Interestingly enough, Magi has pretty much the same concept when it comes rukh. What you need to understand is that fundamentally, ever since Solomon’s apotheosis- meaning when he tore the rukh from Ill Ilah and became God- the white rukh became his will. The white rukh flow became his will. And as a human being, the flow that became Solomon’s will is the guidance and your destination. And to defy that, you will be defying the absolute will of God- that is our beloved Solomon- therefore, you Fall in to Depravity. Not defying the flow and accepting your destiny is what the rukh wants. The rukh is liberated in to the Great White Flow when people accept their fate.
|Here's a picture of Solomon as God with the rukh. Pondering philosophy and shit like that.|
Acceptance and obedience. Those are the two themes that are paralleled in the interpretations of both the religious notion of the soul’s freedom and the concept of rukh in Magi.
Point 2: Rooh has similar etymological derivatives as the Arabic word Raah meaning “to go”
This one is quite straight forward and no, there is no implication of take-out food in here. It simply means to go somewhere or “went”.
The monotheistic religions, especially Islam, describes the soul in a journey where it starts from the Creator, lives in the physical body while on Earth, and then returns to the Creator after death. The soul always have to go or return to God, where it originally came from.
This theme is emphasized mostly in response to how people strive on human disposition and worldly pleasures, for instance; you and I obsessing over fiction right now and wasting time and not asking the fundamental questions such as “where am I going?” or “who put me here?”. So pretty much, it concerns the journey of the “rooh”.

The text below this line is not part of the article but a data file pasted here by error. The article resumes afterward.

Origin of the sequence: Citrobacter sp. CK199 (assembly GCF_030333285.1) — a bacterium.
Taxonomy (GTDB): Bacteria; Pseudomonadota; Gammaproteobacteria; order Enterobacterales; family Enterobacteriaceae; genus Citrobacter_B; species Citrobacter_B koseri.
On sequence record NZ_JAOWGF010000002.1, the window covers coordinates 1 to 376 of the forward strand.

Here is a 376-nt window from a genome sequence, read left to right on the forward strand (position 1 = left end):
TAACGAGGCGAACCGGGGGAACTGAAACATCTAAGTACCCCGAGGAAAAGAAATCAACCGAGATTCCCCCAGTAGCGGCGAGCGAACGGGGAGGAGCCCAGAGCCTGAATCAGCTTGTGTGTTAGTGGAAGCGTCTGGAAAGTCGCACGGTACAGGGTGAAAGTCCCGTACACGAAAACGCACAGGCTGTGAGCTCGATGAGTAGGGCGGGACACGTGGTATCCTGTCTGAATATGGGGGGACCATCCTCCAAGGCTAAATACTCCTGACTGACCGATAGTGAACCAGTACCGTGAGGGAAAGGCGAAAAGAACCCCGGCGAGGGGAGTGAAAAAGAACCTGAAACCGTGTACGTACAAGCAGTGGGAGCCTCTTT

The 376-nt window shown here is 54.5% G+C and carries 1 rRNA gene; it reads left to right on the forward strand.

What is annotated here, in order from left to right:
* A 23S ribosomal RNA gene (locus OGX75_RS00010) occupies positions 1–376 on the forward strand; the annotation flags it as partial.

In addition to this, the soul is considered immortal.
However, I should note that in Magi, rukh and soul are completely two different things; but existing together. It is said that rukh is the “home of souls” as the soul returns to rukh after one dies and they all “go back to one place” which is the Great White Flow; where the rukh originated from.
|Unless you a magi. In which case, you return to this handsome fella.|
From this perspective, we can highlight how the rukh and the theological concept of soul has similarities as they both undergo a paralleled journey where it ends up where it started.
Aint Magi beautiful. I realize that I’ve stretched the interpretations a bit thin, but that’s pretty much how these far-fetched theories of mine work. Even if none of these might’ve been implied by the writer, it sure does sound like a happy coinkidonk to my theology obsessed brain. And when you mix theology with my favorite manga, it hits me in all the right places and at the same time gets I a bit upset since I’m not the biggest fan of religious exploitation in fiction. However, that’s a topic for another article.
Also, she now has an ask.fm and tumblr. Here's your chance to harass her.Micha likes to broadcast her terrible drawing skills to the world on her DeviantArt account and talks about her life long ambition of making Yakushi Kabuto a woman, on her Skype; michasucks. Yes, with the dot. She will also respond to e-mails on her firstname.lastname@example.org because Amber forces her to.